- In other news, China is not slowing down its historic tech crackdown, having issued a sweeping warning to its biggest companies, vowing to tighten oversight of data security and overseas listings just days after Didi Global decided to go public in the US. Didi controls almost the entire ride-hailing market. Among the ways in which China will crack down on big tech is that rules for overseas listings will be revised, while publicly traded firms will be held accountable for keeping their data secure. China also said it will step up its regulatory oversight of companies trading in offshore markets.
- This news was followed by China’s antitrust regulator fining several internet companies — including Didi, Alibaba and Tencent — over accusations that they violated the country’s Anti-Monopoly Law while making mergers or acquisitions over the past decade.
- Zuma handing himself over for arrest showed that the rule of law prevailed with the judiciary, especially the Constitutional Court, which performed its custodianship role in an exemplary manner.
- It ends a long period of obstructionism where impunity prevailed. The delivery of consequences for non-compliance reinforces the principle of equality before the law.
- However, going into custody was not a voluntary act. Zuma realised the game was up and wanted to avoid the spectacle of arrest covered live by the media. The police vehicle convoy signaled the intent to arrest him and to deal with crowds should there have been resistance.
- It must be born in mind that Zuma’s compliance with the law is also an attempt to claim persecution and victimhood while being a good citizen. He is trying to appear the hero in a crisis of his own making.
- As a result, we now expect the mobilisation of the fused radical economic transformation (RET) and Zuma factions within the ANC to intensify as Zuma’s self-proclaimed victimhood leads to intensified public relations campaigns based on conspiracies and misinformation.
- This is the march to December 2022, when the ANC will elect its leadership and ANC President Cyril Ramaphosa will face a coordinated and well-resourced challenge. It all comes down to branch membership and mobilisation. The local government election due in October will provide some indication of Zuma’s support, especially in parts of KwaZulu-Natal.
- We also need to consider that the suspension and pending disciplinary action against Zuma’s “campaign manager,” Carl Niehaus, indicates a loss of patience with reckless and inflammatory behavior by the ANC leadership and National Executive Committee (NEC). This suggests the balance of power within the ANC remaining slightly in Ramaphosa’s favour. But that could be a short-term support while plotting a longer-term game to replace him in 2022.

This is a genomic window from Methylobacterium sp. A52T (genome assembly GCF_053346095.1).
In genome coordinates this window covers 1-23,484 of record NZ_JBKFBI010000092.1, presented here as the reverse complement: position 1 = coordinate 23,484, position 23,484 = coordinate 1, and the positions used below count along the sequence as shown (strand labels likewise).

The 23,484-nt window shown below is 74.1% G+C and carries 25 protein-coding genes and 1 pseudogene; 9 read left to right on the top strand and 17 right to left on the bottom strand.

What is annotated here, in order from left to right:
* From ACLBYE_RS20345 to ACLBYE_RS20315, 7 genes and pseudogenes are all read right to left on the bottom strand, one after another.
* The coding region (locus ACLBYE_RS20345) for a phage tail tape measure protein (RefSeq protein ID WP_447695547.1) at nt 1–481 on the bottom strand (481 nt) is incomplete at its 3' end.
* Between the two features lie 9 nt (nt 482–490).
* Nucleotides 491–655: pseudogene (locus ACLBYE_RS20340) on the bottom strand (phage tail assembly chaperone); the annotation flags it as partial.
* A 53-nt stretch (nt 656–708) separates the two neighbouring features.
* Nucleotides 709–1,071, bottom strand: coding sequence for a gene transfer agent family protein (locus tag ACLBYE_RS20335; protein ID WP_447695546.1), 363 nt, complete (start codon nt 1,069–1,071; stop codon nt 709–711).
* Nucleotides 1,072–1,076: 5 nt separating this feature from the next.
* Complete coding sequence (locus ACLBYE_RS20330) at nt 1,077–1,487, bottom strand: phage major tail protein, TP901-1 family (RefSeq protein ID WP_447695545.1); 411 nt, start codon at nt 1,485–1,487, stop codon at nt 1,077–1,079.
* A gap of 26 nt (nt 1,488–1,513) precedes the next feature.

- It is worth noting that no similar suspension letter was sent to former ANC Secretary General Ace Magashule for incendiary statements at Nkandla. This indicates an attempt to prevent muddying the existing steps and related legal processes underway against him. Such would complicate existing processes and open possible loopholes for delaying or undermining these actions.
- All of the above dynamics relate largely to ANC internal politics and the power dynamics surrounding them. The assertion of the rule of law now also sends a clear message to those already charged with corruption, suspects investigated by the Special Investigating Unit and others named in the Zondo Commission, that if found guilty in courts of law, unpleasant consequences are now guaranteed.
- Although the rule of law has prevailed, it has also raised the stakes for the corrupt who can be expected to fight to retain their riches and freedom.
- Interestingly, the rand shrugged off this week’s Zuma related news and was trading largely unchanged at R14.25 late Friday afternoon. Although the rand’s strength since its trough in April 2020 can be partially attributed to the massive increase in South Africa’s trade surplus, in our view the surge has been mostly due to global factors such as stimulus programmes in developed economies and successful vaccine rollouts. It remains noteworthy that the rand has weakened by 39.5% during the past decade. Taking inflation into account, the exchange rate against the dollar has weakened to the point where spending power has declined in absolute terms over the past ten years. We have recently shared a technical article clarifying our expectations for the currency over the medium term and offered insight into our current investment outlook, which you can read here.
- South Africa recorded its thirteenth consecutive trade surplus in May with commodity sales again lifting exports, keeping hope alive that the global upswing of prices of metals like platinum, gold, copper, and iron ore will support the country’s climb out of a fiscal and economic sinkhole. Year-to-date, the trade surplus was at a record R202.6 billion, with exports increasing by 53.7%.
Sources: Dynasty, The Guardian, BusinessLIVE, Daily Maverick, Bloomberg, Financial Mail, Analytics Consulting, TechCentral, The Centre Square, CNBC, Professor Ivor Sarakinsky, etc.